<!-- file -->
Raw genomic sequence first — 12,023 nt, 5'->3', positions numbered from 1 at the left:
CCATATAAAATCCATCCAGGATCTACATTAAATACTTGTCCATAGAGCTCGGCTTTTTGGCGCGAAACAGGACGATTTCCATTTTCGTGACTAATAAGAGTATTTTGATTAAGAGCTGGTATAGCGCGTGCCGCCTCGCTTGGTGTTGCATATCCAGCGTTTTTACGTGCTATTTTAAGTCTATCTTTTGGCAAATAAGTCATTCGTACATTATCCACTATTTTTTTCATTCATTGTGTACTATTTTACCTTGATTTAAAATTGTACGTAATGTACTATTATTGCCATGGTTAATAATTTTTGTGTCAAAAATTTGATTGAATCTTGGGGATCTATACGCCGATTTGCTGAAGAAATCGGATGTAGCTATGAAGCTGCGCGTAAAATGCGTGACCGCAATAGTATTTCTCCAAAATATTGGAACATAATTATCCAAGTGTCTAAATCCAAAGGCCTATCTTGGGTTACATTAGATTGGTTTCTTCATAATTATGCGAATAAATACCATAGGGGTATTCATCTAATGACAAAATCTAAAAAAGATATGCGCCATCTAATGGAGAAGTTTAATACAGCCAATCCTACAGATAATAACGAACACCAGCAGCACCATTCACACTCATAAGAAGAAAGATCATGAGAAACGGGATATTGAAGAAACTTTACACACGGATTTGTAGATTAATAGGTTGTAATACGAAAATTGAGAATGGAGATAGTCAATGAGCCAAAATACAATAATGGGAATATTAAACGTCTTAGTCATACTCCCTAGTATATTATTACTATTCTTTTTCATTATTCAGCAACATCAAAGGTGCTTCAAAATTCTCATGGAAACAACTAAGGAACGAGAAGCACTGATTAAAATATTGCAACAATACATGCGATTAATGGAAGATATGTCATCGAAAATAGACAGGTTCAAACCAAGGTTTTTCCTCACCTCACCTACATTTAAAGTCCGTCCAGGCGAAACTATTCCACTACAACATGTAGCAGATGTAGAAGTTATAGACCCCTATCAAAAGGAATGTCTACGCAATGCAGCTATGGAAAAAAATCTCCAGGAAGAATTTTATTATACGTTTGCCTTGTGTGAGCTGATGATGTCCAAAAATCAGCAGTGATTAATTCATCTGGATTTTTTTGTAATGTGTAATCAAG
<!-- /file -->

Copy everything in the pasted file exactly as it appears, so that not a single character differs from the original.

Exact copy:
Raw genomic sequence first — 12,023 nt, 5'->3', positions numbered from 1 at the left:
CCATATAAAATCCATCCAGGATCTACATTAAATACTTGTCCATAGAGCTCGGCTTTTTGGCGCGAAACAGGACGATTTCCATTTTCGTGACTAATAAGAGTATTTTGATTAAGAGCTGGTATAGCGCGTGCCGCCTCGCTTGGTGTTGCATATCCAGCGTTTTTACGTGCTATTTTAAGTCTATCTTTTGGCAAATAAGTCATTCGTACATTATCCACTATTTTTTTCATTCATTGTGTACTATTTTACCTTGATTTAAAATTGTACGTAATGTACTATTATTGCCATGGTTAATAATTTTTGTGTCAAAAATTTGATTGAATCTTGGGGATCTATACGCCGATTTGCTGAAGAAATCGGATGTAGCTATGAAGCTGCGCGTAAAATGCGTGACCGCAATAGTATTTCTCCAAAATATTGGAACATAATTATCCAAGTGTCTAAATCCAAAGGCCTATCTTGGGTTACATTAGATTGGTTTCTTCATAATTATGCGAATAAATACCATAGGGGTATTCATCTAATGACAAAATCTAAAAAAGATATGCGCCATCTAATGGAGAAGTTTAATACAGCCAATCCTACAGATAATAACGAACACCAGCAGCACCATTCACACTCATAAGAAGAAAGATCATGAGAAACGGGATATTGAAGAAACTTTACACACGGATTTGTAGATTAATAGGTTGTAATACGAAAATTGAGAATGGAGATAGTCAATGAGCCAAAATACAATAATGGGAATATTAAACGTCTTAGTCATACTCCCTAGTATATTATTACTATTCTTTTTCATTATTCAGCAACATCAAAGGTGCTTCAAAATTCTCATGGAAACAACTAAGGAACGAGAAGCACTGATTAAAATATTGCAACAATACATGCGATTAATGGAAGATATGTCATCGAAAATAGACAGGTTCAAACCAAGGTTTTTCCTCACCTCACCTACATTTAAAGTCCGTCCAGGCGAAACTATTCCACTACAACATGTAGCAGATGTAGAAGTTATAGACCCCTATCAAAAGGAATGTCTACGCAATGCAGCTATGGAAAAAAATCTCCAGGAAGAATTTTATTATACGTTTGCCTTGTGTGAGCTGATGATGTCCAAAAATCAGCAGTGATTAATTCATCTGGATTTTTTTGTAATGTGTAATCAAG